Francis's Anti-Imperial Papacy
Religion makes a lot of mistakes.
Faith traditions can be so harsh that they drive away everyone but the self-righteous scolds. Or they can so indulge in therapeutic comfort and manufactured joy that they come to seem like a charlatan’s game.
They can be so otherworldly that they offer no guidance to those living in this one on matters of justice, freedom and how we should live together. Or they are so captive to the here-and-now that it becomes hard to distinguish between a congregation and a party headquarters.
And for many in the wealthy nations and among the young, religion has no relevance to their lives whatsoever. It’s seen by some as a charming throwback and by others as one more insidious force focused on power, money and self-preservation.
When Jorge Mario Bergoglio was elected pope a year ago, only a few expected that he would confront all of these challenges simultaneously.
Yes, his choice of the name Francis was a promising sign that he would emulate a saint devoted to the poor and to simplicity. Yes, he was already on record with searing criticisms of the injustices of global capitalism. From the beginning, he stressed his more humble role as the “Bishop of Rome,” suggesting an anti-imperial papacy.
And then it continued. He disdained the trappings of piety and might, including the ornate regalia that appeal to so many prelates. The Roman joke was that as priests got with his program, one could find many lacy surplices on sale at steep discounts on eBay. On his first Holy Thursday, Francis washed the feet not of the usual group of priests but of a dozen young people being held at a juvenile detention center, including two women and two Muslims.
He has not altered church doctrine, but his shift in emphasis has been breathtaking. “We cannot insist only on issues related to abortion, gay marriage and the use of contraceptive methods,” he has said. “This is not possible.” He thus declared that the church’s main mission would no longer be as a lead combatant in the culture wars. It would stand primarily with and for the neediest.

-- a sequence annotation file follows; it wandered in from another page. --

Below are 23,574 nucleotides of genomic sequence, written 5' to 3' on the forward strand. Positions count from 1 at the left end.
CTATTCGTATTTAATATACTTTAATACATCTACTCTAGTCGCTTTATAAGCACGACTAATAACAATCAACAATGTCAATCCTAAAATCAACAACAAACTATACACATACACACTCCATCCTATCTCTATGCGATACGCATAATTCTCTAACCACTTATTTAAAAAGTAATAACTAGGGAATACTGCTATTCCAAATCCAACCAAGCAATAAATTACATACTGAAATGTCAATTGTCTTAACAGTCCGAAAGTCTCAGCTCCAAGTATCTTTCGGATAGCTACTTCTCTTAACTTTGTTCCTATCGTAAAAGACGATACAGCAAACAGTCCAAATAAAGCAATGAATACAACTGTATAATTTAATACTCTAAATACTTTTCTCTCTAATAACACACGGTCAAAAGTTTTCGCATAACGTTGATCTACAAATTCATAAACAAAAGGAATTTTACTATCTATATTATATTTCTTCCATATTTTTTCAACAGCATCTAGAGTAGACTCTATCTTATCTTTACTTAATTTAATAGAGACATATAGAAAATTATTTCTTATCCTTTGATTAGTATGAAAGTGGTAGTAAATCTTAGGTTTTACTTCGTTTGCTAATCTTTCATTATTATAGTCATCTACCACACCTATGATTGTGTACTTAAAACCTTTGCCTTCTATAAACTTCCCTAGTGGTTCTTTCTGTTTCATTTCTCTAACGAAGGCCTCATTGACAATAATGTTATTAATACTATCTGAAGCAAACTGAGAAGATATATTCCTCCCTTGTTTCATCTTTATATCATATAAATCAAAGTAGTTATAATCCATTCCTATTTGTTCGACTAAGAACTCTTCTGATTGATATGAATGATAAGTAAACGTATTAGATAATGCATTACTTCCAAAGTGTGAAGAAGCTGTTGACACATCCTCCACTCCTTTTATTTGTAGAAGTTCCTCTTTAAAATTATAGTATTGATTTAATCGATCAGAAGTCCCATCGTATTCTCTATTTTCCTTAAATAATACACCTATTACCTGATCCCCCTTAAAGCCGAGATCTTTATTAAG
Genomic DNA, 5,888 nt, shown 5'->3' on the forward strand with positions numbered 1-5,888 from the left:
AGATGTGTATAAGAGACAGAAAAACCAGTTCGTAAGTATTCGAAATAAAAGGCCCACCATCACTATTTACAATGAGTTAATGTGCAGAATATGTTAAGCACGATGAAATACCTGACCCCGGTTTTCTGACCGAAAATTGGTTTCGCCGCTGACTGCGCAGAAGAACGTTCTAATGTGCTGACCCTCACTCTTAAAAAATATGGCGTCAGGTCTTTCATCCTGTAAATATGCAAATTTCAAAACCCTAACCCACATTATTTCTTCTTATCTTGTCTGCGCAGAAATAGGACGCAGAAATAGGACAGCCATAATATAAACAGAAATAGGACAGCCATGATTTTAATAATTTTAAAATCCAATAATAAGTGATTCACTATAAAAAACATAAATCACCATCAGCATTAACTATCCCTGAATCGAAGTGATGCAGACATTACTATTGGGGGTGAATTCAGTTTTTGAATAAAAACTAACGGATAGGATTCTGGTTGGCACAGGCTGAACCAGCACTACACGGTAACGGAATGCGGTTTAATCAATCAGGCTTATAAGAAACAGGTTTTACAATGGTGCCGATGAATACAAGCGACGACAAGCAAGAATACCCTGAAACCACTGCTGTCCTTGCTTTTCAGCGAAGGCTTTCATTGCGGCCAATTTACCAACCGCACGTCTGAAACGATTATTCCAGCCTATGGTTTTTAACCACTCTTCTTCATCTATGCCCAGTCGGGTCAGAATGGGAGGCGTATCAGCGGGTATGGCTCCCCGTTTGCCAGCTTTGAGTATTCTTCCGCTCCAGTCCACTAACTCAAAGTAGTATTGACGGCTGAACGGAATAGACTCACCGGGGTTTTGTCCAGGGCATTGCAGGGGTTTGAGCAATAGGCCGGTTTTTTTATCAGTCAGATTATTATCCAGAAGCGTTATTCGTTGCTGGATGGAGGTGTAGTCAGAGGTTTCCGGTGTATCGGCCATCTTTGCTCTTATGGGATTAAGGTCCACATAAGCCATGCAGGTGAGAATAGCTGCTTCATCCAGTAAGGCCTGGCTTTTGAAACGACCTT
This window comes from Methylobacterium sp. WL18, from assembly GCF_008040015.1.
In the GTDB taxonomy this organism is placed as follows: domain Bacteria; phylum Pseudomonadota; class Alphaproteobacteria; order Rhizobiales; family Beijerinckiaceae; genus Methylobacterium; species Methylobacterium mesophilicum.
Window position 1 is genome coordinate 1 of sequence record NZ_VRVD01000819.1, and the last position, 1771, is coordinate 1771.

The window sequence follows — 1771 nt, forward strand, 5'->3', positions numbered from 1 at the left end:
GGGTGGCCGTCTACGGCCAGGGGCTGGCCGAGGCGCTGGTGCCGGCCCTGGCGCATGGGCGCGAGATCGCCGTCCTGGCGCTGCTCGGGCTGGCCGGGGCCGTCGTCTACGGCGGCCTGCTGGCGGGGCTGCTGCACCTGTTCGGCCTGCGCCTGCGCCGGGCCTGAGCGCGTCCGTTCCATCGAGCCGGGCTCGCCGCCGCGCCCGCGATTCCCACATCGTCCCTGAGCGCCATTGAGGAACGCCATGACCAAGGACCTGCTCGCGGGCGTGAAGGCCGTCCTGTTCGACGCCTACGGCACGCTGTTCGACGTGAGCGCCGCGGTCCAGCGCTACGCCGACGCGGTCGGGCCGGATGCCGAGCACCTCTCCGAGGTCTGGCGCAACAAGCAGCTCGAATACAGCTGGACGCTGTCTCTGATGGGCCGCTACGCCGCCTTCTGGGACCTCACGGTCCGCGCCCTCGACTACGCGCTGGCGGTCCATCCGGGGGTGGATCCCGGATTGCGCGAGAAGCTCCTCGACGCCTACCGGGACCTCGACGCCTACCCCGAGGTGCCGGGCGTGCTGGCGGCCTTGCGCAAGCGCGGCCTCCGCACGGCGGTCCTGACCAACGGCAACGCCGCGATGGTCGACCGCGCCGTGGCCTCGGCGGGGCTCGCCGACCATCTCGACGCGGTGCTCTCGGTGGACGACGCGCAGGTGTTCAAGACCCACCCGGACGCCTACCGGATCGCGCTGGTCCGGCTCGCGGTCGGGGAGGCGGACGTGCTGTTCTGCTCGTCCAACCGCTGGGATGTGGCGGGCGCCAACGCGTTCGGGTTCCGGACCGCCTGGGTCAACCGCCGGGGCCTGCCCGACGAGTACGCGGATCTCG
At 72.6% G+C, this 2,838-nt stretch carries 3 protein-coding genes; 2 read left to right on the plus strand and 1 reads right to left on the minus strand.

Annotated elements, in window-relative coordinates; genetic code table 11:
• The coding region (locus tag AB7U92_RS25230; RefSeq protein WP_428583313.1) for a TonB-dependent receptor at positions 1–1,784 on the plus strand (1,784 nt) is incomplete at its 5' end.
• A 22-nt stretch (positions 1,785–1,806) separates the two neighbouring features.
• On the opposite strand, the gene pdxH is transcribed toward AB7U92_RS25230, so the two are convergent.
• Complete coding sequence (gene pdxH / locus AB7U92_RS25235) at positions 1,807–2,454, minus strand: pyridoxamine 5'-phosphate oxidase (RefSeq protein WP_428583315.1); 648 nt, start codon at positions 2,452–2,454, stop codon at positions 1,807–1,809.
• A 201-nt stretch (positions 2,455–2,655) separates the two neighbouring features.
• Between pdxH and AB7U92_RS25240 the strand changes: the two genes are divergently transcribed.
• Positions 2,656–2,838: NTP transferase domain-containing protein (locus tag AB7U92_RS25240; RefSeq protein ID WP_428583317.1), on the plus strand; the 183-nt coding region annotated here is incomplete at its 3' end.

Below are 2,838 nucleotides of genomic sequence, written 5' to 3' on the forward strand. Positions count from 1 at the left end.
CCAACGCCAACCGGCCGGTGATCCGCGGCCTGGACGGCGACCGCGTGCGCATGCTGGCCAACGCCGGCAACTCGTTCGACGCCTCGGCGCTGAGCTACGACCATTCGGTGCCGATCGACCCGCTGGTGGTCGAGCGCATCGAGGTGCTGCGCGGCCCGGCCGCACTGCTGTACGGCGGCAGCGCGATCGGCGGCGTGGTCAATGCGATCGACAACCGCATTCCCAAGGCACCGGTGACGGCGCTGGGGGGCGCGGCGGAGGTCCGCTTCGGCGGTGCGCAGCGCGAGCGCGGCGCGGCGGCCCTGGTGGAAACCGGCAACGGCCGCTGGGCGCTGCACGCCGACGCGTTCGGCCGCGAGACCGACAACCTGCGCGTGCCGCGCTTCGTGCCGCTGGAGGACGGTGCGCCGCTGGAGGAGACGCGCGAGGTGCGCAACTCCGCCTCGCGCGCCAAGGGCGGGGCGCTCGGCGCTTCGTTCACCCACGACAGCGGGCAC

The most important aspect of a Pew survey released this month was not its finding that 68 percent of American Catholics thought Francis was changing the church for the better, or that 76 percent said he was doing a good or excellent job of addressing the needs and concerns of the poor. No, the truly revealing fact about this study is that it did not even occur to Pew’s pollsters to ask in their benchmark poll a year ago whether poverty should be a priority of the new pope. This is no knock on Pew; the fact that its researchers had to include a new question about poverty this year shows how much Francis has transformed the church.
The pope said recently he was uncomfortable with being seen as a “superman,” and indeed, he is not. Francis expressed his unease in an interview with the Italian newspaper Corriere della Sera during which he made the most troubling misstep of the year.
Speaking of the pedophilia scandal that has shaken the faith of so many Catholics, particularly in the United States and in Ireland, he was uncharacteristically defensive and aggressive, insisting that the Catholic Church “is perhaps the only public institution that has moved with transparency and responsibility.”
“No one has done more,” he added, “and yet the church is the only one that has been attacked.”
In fact, the church is not “the only one that has been attacked.” Even if it were, a pope who has emphasized the urgency of seeing the world from the perspective of the vulnerable and the wounded should have been the first to hear how his words might sound to the victims of abuse. A leader who has criticized a “psychology of princes” and the “spirit of careerism” should have known better.
But the keen disappointment felt over this is a mark of how high Francis has lifted expectations. He has shown that the spiritual life is also a life of social commitment. He demands a lot while preaching a God of mercy, confounding scolds and religious therapists alike. By engaging joyfully with nonbelievers and those who believe differently, he speaks to those skeptical that Christianity has anything left to say.
He called for a church that is “bruised, hurting and dirty because it has been out on the streets,” and has proved that such a church is hard to ignore.
(c) 2014, Washington Post Writers Group
About the Author
E. J. Dionne Jr. is a syndicated columnist, professor of government at Georgetown University, and a senior fellow at the Brookings Institution. His most recent book is Our Divided Political Heart: The Battle for the American Idea in an Age of Discontent (Bloomsbury Press).